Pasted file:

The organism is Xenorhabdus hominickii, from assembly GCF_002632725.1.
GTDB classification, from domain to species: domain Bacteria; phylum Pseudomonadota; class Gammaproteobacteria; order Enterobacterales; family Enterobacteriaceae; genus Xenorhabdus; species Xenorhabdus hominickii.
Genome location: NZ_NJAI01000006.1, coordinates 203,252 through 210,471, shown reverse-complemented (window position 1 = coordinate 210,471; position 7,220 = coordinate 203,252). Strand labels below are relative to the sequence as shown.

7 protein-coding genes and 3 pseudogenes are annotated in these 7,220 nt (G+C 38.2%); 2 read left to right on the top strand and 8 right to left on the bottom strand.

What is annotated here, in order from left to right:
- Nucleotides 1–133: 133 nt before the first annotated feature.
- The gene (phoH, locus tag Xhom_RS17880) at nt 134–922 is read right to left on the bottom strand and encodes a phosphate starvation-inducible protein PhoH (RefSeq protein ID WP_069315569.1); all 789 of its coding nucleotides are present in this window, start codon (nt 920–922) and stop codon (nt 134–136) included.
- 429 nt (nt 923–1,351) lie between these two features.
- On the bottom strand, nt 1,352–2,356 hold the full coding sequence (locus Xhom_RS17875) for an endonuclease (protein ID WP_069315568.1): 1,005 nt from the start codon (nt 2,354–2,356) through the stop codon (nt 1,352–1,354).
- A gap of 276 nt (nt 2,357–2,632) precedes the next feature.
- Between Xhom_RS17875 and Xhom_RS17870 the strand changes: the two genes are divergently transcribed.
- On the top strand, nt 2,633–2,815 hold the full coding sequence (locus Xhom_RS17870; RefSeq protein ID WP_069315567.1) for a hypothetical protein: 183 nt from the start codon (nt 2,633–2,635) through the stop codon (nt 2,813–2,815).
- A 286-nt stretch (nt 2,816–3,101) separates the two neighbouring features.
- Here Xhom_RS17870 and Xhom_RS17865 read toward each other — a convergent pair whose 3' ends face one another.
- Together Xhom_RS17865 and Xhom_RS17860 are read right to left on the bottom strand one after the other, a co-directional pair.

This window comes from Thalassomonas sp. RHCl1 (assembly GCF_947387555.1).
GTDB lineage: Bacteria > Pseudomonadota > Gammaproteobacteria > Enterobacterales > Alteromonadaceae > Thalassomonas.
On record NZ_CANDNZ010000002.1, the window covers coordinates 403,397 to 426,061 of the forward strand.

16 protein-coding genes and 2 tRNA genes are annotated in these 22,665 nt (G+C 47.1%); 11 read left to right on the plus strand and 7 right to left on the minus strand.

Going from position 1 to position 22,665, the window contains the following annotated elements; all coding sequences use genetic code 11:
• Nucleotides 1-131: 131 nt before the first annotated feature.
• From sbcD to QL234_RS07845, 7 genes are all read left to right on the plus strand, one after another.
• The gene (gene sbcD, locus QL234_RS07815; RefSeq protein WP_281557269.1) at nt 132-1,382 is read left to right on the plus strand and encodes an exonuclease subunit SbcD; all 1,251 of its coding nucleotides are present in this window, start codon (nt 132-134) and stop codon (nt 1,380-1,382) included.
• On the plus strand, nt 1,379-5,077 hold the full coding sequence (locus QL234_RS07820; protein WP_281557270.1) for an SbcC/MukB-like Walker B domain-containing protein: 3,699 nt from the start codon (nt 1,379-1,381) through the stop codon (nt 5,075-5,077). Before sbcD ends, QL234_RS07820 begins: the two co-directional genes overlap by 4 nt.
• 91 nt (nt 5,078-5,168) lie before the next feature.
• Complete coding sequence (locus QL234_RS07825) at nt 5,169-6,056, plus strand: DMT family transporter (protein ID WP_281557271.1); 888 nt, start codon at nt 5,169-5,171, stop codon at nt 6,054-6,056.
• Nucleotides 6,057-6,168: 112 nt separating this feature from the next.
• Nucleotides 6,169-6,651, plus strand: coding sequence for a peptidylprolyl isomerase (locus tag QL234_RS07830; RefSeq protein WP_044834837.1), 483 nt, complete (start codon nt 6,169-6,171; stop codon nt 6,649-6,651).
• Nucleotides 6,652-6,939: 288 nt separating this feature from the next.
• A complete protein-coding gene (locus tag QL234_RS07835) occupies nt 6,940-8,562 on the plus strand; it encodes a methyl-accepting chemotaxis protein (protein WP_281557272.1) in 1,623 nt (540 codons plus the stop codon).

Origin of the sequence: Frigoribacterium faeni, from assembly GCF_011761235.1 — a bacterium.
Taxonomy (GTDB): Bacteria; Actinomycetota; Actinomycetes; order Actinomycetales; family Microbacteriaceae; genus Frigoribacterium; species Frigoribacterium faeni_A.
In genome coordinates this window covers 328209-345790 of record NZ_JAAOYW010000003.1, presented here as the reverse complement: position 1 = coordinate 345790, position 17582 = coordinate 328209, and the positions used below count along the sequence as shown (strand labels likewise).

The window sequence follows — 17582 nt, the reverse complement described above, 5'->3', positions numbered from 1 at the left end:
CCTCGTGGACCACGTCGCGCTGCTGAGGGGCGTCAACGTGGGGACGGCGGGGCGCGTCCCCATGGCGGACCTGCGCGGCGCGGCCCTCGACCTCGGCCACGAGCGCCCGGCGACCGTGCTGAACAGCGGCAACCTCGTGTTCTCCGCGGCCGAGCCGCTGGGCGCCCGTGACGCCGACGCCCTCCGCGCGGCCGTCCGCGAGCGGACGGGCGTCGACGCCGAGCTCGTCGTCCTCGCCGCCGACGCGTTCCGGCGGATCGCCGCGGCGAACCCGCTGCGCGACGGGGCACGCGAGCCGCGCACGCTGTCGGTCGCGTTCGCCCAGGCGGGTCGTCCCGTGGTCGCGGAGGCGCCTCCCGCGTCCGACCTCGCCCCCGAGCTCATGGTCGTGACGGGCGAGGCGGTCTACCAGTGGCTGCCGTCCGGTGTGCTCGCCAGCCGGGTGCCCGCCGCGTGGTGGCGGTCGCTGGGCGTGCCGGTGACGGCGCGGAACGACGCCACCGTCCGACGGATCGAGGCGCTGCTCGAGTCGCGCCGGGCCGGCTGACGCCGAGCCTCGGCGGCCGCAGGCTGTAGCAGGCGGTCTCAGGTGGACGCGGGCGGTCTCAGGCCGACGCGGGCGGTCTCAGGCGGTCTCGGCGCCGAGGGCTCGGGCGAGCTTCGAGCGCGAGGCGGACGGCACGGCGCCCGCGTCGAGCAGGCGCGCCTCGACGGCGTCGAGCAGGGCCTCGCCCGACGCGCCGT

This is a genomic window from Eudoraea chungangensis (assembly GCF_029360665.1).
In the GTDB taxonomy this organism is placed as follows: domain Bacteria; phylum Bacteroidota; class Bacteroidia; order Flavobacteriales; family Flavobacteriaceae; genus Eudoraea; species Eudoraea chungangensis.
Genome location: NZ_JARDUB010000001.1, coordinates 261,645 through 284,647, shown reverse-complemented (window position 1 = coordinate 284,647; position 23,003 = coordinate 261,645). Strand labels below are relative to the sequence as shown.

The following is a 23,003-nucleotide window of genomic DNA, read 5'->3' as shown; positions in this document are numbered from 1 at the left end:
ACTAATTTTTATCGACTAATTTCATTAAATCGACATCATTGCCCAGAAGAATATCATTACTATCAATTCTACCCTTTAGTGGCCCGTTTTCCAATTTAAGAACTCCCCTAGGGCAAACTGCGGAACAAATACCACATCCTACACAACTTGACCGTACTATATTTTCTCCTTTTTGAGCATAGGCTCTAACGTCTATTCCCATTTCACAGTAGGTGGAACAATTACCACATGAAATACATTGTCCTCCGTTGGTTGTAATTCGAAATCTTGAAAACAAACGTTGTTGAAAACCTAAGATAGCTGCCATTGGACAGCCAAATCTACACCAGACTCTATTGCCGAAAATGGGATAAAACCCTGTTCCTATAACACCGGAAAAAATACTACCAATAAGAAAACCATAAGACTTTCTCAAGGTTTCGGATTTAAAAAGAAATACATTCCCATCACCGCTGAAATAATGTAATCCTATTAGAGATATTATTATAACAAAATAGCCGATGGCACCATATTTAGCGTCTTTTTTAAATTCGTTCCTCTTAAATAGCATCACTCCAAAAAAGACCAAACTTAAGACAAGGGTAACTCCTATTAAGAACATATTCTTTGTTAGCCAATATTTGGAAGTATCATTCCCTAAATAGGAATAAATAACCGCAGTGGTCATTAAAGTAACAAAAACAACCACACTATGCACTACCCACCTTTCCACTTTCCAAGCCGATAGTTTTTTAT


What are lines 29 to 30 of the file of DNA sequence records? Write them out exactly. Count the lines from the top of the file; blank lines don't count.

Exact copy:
• Nucleotides 6,652-6,939: 288 nt separating this feature from the next.
• A complete protein-coding gene (locus tag QL234_RS07835) occupies nt 6,940-8,562 on the plus strand; it encodes a methyl-accepting chemotaxis protein (protein WP_281557272.1) in 1,623 nt (540 codons plus the stop codon).